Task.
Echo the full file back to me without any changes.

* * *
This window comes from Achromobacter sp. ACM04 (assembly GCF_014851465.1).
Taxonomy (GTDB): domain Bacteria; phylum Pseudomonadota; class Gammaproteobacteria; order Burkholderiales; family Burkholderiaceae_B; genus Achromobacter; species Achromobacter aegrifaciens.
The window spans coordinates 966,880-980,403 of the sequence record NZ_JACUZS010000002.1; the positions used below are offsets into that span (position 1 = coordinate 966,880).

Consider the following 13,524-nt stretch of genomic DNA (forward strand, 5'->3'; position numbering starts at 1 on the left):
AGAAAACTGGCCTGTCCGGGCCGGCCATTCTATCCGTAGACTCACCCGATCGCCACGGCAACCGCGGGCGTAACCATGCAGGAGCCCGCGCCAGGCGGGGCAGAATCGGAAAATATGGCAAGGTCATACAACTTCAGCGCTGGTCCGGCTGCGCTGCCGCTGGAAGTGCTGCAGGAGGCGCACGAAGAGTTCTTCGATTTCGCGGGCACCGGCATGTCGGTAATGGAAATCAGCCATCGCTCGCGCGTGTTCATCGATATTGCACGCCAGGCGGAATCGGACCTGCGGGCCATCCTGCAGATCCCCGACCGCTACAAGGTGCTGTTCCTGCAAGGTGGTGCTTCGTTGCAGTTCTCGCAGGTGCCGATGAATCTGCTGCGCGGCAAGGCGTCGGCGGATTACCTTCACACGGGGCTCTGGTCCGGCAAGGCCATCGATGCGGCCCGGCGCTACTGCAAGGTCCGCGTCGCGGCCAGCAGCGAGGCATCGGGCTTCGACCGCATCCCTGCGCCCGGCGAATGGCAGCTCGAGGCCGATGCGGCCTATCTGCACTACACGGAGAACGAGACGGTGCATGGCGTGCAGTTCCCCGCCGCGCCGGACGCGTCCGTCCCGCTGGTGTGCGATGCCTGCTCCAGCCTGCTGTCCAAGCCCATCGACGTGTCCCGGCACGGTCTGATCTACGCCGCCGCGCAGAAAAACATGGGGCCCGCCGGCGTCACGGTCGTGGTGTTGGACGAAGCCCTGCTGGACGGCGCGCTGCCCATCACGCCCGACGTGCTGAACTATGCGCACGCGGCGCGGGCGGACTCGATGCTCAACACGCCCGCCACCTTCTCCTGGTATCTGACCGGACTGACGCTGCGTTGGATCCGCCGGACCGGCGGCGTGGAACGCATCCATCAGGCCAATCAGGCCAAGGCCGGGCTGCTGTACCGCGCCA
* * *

This window comes from Achromobacter sp. ACM04 (assembly GCF_014851465.1).
Taxonomy (GTDB): domain Bacteria; phylum Pseudomonadota; class Gammaproteobacteria; order Burkholderiales; family Burkholderiaceae_B; genus Achromobacter; species Achromobacter aegrifaciens.
The window spans coordinates 966,880-980,403 of the sequence record NZ_JACUZS010000002.1; the positions used below are offsets into that span (position 1 = coordinate 966,880).

Consider the following 13,524-nt stretch of genomic DNA (forward strand, 5'->3'; position numbering starts at 1 on the left):
AGAAAACTGGCCTGTCCGGGCCGGCCATTCTATCCGTAGACTCACCCGATCGCCACGGCAACCGCGGGCGTAACCATGCAGGAGCCCGCGCCAGGCGGGGCAGAATCGGAAAATATGGCAAGGTCATACAACTTCAGCGCTGGTCCGGCTGCGCTGCCGCTGGAAGTGCTGCAGGAGGCGCACGAAGAGTTCTTCGATTTCGCGGGCACCGGCATGTCGGTAATGGAAATCAGCCATCGCTCGCGCGTGTTCATCGATATTGCACGCCAGGCGGAATCGGACCTGCGGGCCATCCTGCAGATCCCCGACCGCTACAAGGTGCTGTTCCTGCAAGGTGGTGCTTCGTTGCAGTTCTCGCAGGTGCCGATGAATCTGCTGCGCGGCAAGGCGTCGGCGGATTACCTTCACACGGGGCTCTGGTCCGGCAAGGCCATCGATGCGGCCCGGCGCTACTGCAAGGTCCGCGTCGCGGCCAGCAGCGAGGCATCGGGCTTCGACCGCATCCCTGCGCCCGGCGAATGGCAGCTCGAGGCCGATGCGGCCTATCTGCACTACACGGAGAACGAGACGGTGCATGGCGTGCAGTTCCCCGCCGCGCCGGACGCGTCCGTCCCGCTGGTGTGCGATGCCTGCTCCAGCCTGCTGTCCAAGCCCATCGACGTGTCCCGGCACGGTCTGATCTACGCCGCCGCGCAGAAAAACATGGGGCCCGCCGGCGTCACGGTCGTGGTGTTGGACGAAGCCCTGCTGGACGGCGCGCTGCCCATCACGCCCGACGTGCTGAACTATGCGCACGCGGCGCGGGCGGACTCGATGCTCAACACGCCCGCCACCTTCTCCTGGTATCTGACCGGACTGACGCTGCGTTGGATCCGCCGGACCGGCGGCGTGGAACGCATCCATCAGGCCAATCAGGCCAAGGCCGGGCTGCTGTACCGCGCCA